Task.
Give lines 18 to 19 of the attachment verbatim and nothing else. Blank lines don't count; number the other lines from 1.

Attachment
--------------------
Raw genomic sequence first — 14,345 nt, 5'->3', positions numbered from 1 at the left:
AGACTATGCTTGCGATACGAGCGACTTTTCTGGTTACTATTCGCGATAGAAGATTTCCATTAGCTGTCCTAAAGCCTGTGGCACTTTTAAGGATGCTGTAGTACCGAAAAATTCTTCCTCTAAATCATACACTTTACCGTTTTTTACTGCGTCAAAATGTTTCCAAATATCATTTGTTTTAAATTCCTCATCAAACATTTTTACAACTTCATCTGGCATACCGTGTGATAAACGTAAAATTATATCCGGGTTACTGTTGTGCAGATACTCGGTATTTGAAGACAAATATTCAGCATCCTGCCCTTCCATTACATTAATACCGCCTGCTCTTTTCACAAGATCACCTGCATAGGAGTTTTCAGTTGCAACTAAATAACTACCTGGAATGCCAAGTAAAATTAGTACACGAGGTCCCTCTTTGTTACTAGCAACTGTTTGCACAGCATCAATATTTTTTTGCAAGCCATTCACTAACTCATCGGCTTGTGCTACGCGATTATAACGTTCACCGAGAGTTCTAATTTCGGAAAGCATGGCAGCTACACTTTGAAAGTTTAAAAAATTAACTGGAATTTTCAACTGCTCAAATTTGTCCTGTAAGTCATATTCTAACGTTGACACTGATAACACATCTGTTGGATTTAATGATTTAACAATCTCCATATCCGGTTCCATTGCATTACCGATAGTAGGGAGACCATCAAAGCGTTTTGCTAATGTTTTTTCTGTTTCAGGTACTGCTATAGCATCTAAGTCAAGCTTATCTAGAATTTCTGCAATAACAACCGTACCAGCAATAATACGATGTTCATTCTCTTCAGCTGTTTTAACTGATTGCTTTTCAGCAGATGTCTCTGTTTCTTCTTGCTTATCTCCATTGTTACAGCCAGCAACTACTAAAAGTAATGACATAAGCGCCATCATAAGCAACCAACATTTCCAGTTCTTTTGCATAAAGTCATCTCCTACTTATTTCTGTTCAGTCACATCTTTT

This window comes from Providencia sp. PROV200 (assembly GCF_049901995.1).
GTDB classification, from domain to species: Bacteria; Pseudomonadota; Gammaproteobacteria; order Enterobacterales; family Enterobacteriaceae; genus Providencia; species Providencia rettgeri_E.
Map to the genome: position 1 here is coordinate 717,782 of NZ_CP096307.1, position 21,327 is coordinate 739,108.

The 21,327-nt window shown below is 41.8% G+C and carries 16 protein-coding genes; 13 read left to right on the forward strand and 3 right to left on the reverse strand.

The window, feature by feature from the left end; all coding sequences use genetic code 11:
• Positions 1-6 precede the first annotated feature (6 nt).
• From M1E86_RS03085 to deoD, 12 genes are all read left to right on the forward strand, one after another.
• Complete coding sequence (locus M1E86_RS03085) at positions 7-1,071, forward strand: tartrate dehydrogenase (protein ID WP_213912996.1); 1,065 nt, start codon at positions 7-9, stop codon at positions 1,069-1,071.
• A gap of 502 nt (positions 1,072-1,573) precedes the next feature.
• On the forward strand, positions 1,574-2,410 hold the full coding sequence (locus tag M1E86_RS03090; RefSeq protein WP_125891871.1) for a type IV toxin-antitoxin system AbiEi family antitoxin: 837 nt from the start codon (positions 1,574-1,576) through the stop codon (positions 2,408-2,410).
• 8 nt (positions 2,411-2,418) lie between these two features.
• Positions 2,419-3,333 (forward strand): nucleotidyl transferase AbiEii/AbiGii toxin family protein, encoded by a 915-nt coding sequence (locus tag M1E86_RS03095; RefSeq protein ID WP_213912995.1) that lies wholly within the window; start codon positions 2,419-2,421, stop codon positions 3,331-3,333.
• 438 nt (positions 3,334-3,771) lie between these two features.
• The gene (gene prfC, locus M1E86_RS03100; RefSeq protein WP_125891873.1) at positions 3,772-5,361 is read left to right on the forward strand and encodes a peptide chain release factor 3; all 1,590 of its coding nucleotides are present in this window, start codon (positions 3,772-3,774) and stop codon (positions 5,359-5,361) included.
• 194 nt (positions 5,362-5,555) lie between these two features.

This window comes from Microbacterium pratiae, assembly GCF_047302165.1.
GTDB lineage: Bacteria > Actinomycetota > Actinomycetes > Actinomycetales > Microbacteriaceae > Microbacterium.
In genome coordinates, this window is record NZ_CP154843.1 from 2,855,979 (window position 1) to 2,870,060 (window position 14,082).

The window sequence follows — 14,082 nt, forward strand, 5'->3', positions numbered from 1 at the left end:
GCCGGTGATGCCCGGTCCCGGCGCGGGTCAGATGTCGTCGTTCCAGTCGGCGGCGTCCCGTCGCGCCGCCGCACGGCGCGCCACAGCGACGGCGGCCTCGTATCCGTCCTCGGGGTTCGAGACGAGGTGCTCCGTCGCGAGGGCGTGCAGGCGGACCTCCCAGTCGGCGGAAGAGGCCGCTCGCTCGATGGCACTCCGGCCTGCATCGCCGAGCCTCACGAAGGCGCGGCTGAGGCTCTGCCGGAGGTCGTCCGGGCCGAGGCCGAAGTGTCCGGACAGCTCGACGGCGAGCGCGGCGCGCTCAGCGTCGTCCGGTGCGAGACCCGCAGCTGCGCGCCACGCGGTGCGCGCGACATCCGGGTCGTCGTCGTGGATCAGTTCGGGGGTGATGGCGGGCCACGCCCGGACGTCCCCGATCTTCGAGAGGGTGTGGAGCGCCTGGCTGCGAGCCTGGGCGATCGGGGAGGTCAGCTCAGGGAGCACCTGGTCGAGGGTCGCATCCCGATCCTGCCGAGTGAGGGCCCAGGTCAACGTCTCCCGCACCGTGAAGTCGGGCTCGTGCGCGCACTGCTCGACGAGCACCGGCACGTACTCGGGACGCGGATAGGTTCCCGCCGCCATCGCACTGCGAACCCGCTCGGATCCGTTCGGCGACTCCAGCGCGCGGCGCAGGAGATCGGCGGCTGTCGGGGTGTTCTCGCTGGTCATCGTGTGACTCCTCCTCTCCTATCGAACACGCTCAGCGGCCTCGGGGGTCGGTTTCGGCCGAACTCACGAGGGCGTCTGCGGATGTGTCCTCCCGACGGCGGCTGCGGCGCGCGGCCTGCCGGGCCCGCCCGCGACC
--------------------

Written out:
This window comes from Microbacterium pratiae, assembly GCF_047302165.1.
GTDB lineage: Bacteria > Actinomycetota > Actinomycetes > Actinomycetales > Microbacteriaceae > Microbacterium.